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New research makes headway in triple negative breast cancer

Triple negative breast cancer is one of the most deadly and difficult to treat types of breast cancer, and scientists at Baylor College of Medicine as well as Harvard Medical School have published new promising findings in the journal Cell, according to Bioscience Technology.

The practical benefit of the new findings may come much faster than those of other research studies. Phase II of clinical trials may begin in early 2012.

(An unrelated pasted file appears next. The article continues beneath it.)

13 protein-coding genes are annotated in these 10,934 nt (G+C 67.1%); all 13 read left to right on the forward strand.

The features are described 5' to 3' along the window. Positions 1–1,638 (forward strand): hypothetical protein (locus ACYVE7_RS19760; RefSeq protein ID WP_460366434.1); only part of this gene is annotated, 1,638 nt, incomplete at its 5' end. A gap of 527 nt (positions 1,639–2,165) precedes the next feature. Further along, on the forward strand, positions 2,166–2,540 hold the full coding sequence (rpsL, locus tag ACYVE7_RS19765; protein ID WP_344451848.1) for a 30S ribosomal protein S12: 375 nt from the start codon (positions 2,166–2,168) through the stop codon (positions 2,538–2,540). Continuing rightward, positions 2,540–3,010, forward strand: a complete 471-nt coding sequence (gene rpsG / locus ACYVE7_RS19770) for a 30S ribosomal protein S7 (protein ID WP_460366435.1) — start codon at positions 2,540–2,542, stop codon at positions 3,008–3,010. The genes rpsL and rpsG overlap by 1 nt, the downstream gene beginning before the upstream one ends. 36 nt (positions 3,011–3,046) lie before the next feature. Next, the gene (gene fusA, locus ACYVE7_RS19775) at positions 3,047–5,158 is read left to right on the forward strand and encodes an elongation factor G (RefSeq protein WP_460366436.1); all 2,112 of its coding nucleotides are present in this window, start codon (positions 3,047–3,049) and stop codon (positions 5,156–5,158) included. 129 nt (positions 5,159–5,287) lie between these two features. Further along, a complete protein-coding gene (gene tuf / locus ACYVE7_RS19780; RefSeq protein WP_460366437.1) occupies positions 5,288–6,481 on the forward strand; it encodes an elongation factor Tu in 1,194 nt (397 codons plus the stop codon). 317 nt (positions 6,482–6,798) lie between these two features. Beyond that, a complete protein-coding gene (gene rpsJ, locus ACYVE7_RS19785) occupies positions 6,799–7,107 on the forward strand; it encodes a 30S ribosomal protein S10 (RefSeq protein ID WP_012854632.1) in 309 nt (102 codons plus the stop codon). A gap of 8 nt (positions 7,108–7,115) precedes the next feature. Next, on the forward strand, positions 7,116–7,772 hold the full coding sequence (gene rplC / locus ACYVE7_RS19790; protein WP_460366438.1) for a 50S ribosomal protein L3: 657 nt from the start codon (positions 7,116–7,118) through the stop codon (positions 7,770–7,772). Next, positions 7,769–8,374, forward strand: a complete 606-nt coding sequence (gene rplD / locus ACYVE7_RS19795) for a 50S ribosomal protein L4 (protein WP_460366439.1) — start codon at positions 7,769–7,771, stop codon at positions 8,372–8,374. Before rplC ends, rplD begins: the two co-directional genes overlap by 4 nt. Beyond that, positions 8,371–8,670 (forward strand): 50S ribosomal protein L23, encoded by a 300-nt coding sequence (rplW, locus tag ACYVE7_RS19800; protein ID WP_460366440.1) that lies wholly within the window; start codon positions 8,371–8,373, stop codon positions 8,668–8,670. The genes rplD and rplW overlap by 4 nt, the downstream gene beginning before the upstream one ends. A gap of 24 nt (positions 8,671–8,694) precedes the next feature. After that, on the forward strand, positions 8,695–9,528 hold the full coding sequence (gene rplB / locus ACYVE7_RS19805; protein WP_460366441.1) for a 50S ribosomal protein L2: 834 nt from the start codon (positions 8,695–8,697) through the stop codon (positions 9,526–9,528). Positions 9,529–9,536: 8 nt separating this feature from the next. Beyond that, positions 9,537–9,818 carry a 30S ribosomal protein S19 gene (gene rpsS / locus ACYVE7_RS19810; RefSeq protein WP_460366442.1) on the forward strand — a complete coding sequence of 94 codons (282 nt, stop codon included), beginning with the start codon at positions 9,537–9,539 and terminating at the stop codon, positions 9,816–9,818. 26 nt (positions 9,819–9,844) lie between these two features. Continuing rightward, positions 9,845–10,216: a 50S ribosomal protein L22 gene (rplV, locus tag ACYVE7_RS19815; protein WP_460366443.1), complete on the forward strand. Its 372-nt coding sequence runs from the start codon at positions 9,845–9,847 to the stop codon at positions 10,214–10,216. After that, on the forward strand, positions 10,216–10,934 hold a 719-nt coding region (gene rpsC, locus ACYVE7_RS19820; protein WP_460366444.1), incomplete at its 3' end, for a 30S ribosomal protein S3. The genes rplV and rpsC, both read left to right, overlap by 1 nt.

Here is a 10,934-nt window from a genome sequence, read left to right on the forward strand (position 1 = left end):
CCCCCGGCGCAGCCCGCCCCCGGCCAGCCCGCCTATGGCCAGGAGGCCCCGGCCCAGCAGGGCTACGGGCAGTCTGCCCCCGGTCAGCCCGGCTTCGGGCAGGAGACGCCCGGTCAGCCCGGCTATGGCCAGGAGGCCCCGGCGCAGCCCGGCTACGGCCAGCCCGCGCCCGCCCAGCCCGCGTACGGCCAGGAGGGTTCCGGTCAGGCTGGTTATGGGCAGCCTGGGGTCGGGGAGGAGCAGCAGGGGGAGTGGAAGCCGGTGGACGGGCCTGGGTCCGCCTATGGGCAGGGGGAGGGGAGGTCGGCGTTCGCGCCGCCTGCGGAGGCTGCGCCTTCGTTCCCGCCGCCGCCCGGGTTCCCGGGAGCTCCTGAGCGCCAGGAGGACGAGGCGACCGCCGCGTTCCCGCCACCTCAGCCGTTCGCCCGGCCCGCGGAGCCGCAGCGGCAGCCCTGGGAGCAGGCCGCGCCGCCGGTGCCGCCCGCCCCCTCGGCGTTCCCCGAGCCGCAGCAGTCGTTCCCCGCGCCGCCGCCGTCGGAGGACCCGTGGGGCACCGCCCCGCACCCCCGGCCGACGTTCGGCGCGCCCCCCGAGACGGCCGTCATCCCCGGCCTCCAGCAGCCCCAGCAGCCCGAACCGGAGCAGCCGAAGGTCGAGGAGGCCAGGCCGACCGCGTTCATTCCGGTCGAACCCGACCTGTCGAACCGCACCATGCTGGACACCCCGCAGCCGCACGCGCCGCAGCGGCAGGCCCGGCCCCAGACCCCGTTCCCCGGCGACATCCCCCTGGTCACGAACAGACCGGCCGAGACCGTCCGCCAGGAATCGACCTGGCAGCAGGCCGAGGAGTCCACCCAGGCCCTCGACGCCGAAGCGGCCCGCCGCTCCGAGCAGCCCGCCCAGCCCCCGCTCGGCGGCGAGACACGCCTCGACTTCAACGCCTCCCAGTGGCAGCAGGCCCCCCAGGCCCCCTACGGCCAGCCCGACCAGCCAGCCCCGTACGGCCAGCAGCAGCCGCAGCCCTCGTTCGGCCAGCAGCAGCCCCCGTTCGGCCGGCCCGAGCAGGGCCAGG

“Whereas many basic discoveries have the potential to impact patients’ lives within ten, 20 or 30 years, this has the potential to impact patients’ lives within one year,” according to Dr. Thomas Westbrook, who started on triple negative breast cancer research as a postdoctoral fellow at Harvard.

What the researchers found was that a great majority of triple negative breast cancer samples - almost 60 percent - were missing an enzyme called tyrosine phosphatase PTPN12. Without this element, the cells could not keep their growth under control, thus leading to cancer.

About one in eight women in the U.S. will develop breast cancer. Countless others are affected by the disease because of family and friends who have it.
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